Fisheries impact mitigation
The project will tackle the problem of sea turtle by-catch through four multiple and synergic actions.
First, the project will reduce the post-release mortality of turtles, i.e. the mortality suffered by turtles that are released alive by fishermen but that will die later on. This represent a large proportion on the total mortality induced by the capture and can be largely diminished through simple best practice that fishermen may ignore (see section “How fishermen can help”). Hence, the project will provide fishermen with information about (i) the conservation problem represented by the sea turtle mortality induced by the specific fishing gears used by the fishermen (e.g. trawl nets, longlines, gill nets), (ii) the specific mortality factors associated with the different fishing gears, (iii) the simple treatment techniques fishermen can adopt on board in order to dramatically reduce the mortality of sea turtles after their release (outlined above). In Greece, the project will supply long-liners with a special tool –line cutter- which allows fishermen to cut the line close to the mouth of a captured turtle without bringing it onboard.
Second, the project will reduce interaction of fishing and turtles in 8 areas in 5 countries previously identified as key foraging or internesting grounds frequented by high numbers of sea turtles and where turtles are subjected to a high anthropogenic mortality due to fisheries interaction. Fishers will be contacted to participate in the project on a voluntary basis, in order to help collect data on the location of captured turtles – also through a specifically designed App for smartphones – and avoid the areas where turtle catch rate is higher (hot-spots) if in alternative areas the catch rate of target species is equivalent. Additional information about hot-spot areas will be obtained through aerial surveys with unmanned aerial vehicles (UAV), traditional airplanes or underwater remotely operated vehicle (ROV) and by tracking about 100 turtles by-caught during the fishing activities of the collaborating boats or found while nesting.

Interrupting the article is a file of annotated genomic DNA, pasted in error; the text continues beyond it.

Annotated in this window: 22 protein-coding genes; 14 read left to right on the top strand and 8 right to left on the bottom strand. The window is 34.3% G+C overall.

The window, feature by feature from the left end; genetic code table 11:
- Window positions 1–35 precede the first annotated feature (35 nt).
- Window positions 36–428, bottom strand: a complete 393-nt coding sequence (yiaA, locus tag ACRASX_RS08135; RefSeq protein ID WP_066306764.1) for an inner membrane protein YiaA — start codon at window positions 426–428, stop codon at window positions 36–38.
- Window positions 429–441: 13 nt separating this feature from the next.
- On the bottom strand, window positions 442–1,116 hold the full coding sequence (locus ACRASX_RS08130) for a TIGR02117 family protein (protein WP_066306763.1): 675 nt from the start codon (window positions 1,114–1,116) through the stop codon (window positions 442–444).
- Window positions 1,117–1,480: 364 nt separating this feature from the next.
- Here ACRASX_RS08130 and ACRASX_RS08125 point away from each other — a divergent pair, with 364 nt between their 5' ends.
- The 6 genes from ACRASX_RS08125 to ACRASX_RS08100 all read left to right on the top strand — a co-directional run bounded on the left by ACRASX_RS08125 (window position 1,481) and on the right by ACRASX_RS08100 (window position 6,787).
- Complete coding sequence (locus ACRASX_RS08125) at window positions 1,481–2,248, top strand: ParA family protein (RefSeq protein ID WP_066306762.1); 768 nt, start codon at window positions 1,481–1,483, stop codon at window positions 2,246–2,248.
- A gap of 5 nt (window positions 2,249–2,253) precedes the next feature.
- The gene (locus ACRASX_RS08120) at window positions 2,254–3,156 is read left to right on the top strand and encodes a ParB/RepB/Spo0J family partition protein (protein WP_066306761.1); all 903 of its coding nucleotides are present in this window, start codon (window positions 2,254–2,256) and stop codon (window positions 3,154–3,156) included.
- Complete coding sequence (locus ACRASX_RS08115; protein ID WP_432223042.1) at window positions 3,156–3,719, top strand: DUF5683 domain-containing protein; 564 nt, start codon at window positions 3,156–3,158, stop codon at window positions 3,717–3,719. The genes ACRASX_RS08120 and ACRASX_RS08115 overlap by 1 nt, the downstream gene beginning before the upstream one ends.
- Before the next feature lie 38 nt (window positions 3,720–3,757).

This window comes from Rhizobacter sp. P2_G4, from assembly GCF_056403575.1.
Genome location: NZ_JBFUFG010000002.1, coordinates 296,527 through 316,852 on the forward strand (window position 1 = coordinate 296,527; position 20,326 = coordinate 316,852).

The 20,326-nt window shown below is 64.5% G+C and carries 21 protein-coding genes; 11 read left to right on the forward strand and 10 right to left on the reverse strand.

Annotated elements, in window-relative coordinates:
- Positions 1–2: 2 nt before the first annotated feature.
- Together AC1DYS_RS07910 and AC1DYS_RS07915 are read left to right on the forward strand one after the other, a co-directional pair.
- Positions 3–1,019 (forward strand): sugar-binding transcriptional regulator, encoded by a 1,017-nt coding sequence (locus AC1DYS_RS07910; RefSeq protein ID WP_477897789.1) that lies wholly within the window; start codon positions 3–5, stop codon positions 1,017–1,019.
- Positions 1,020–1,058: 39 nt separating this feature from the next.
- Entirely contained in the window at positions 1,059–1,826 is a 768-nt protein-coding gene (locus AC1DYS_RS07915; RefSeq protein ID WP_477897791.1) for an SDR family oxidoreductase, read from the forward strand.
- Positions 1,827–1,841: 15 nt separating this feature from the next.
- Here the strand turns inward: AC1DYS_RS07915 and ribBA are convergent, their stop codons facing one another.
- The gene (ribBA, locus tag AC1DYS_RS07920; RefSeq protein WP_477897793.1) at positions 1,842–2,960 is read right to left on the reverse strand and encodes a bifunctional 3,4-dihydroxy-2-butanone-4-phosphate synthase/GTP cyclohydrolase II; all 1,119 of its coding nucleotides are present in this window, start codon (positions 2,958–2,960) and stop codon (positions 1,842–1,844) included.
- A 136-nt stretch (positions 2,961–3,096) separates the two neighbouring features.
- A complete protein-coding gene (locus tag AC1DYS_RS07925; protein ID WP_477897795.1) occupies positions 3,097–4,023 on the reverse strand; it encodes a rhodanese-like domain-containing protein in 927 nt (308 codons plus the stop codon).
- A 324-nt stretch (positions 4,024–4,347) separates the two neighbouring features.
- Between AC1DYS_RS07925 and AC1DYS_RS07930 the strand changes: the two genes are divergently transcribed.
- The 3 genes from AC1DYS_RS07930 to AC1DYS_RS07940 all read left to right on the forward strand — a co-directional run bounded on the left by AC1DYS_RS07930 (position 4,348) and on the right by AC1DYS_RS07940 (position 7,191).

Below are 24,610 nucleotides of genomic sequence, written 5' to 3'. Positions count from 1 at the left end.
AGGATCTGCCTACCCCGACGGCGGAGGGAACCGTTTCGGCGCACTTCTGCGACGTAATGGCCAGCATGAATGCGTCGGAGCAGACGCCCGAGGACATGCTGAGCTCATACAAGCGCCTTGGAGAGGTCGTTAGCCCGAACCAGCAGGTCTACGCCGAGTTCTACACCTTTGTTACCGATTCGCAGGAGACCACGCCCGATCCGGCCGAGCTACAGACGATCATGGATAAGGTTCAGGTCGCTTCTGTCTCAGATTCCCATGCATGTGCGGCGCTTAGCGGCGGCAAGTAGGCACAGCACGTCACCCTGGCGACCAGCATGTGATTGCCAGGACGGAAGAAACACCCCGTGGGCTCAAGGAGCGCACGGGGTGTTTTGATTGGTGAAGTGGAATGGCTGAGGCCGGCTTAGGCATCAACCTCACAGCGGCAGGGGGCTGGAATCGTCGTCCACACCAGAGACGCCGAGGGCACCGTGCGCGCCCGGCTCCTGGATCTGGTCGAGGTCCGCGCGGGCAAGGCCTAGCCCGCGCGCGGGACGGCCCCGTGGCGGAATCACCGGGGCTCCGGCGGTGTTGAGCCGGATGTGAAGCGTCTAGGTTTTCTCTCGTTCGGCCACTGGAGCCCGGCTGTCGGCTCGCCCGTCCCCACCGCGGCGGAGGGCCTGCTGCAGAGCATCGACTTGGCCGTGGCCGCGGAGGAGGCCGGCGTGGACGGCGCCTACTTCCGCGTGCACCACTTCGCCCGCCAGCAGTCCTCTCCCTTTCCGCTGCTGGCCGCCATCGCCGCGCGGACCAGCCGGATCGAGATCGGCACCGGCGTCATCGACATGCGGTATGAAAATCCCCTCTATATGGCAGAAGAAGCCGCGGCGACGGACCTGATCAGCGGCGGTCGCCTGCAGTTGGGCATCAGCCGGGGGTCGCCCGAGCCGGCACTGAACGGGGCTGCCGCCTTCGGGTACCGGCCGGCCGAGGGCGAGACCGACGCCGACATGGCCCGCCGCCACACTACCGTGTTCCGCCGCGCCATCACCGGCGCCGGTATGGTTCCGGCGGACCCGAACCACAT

Third, the project will introduce a new method for reduction of sea turtle bycatch in static nets (gill-nets and trammel nets) in the fisheries of 3 EU countries (Croatia, Cyprus, Slovenia), based upon application of visual deterrents. Entanglement of sea turtles in gillnets is a result of their sensory behaviour and inability to detect the thin-line filaments of a net, and increasing the visibility of the net increases the capability of turtles to detect and avoid the net. A growing body of evidence in the last decade showed that small-scale, coastal, static net (gill-net) fisheries present one of the major threat to many sea turtle populations worldwide. Recent conservative estimates from the Mediterranean showed that small-scale set net fisheries are responsible for over 22,000 sea turtle captures per year, with a mortality as high as 60%, which makes this method the deadliest of all fishing methods. Sea turtles are air-breathers, and high mortality of entangled turtles is connected with drowning due to long soak-time of gillnets, usually of about 12 hours. Within the Mediterranean, shallow foraging grounds of loggerhead turtles in the north-central Adriatic represent one of the hotspot of turtle’s bycatch in static nets (gill-nets) and it is a known problem in Cyprus too. Until recently, reduction of fishing effort was thought to be the solely available approach. However, new studies using visual deterrents – illumination of nets by green-coloured light-emitting diodes (LED) to increase gear visibility showed reduction of bycatch by about 40%. In order to introduce this gear modification as a mitigation measure for sea turtle bycatch, it should not significantly reduce the catch of target species, therefore the project will also test this aspect.
Fourth, the project will reduce the number of incidental entanglement and death of sea turtles in “ghost gears” (fishing gears being lost or discarded by fishermen, but continuing to catch and kill marine animals) in 2 areas in Cyprus and Greece which are frequented by sea turtles (both Caretta caretta and Chelonia mydas) and where sea turtle mortality is suspected due to entanglement in ghost gear. These areas will be surveyed in order to identify the exact location of ghost gear and determine to what extend their removal is possible by divers or fishers. Local diver groups and fishermen will be contacted in order to remove the ghost gears. Collection bins will be placed on land in order to be used by the professional fishermen for placing their unwanted fishing gear they wish to discard. The ghost gear will be separated into categories according to type, and a proper disposal/recycle strategy will be developed. Discussion with fishermen for ways to minimize the loss and abandonment of fishing gear will be conducted. Further, a report with a Code of Conduct for fishermen in regards to fishing gear loss and abandonment will be produced. Awareness campaigns at the local ports, to raise awareness among fishermen on the impact of ghost gear, will be carried out.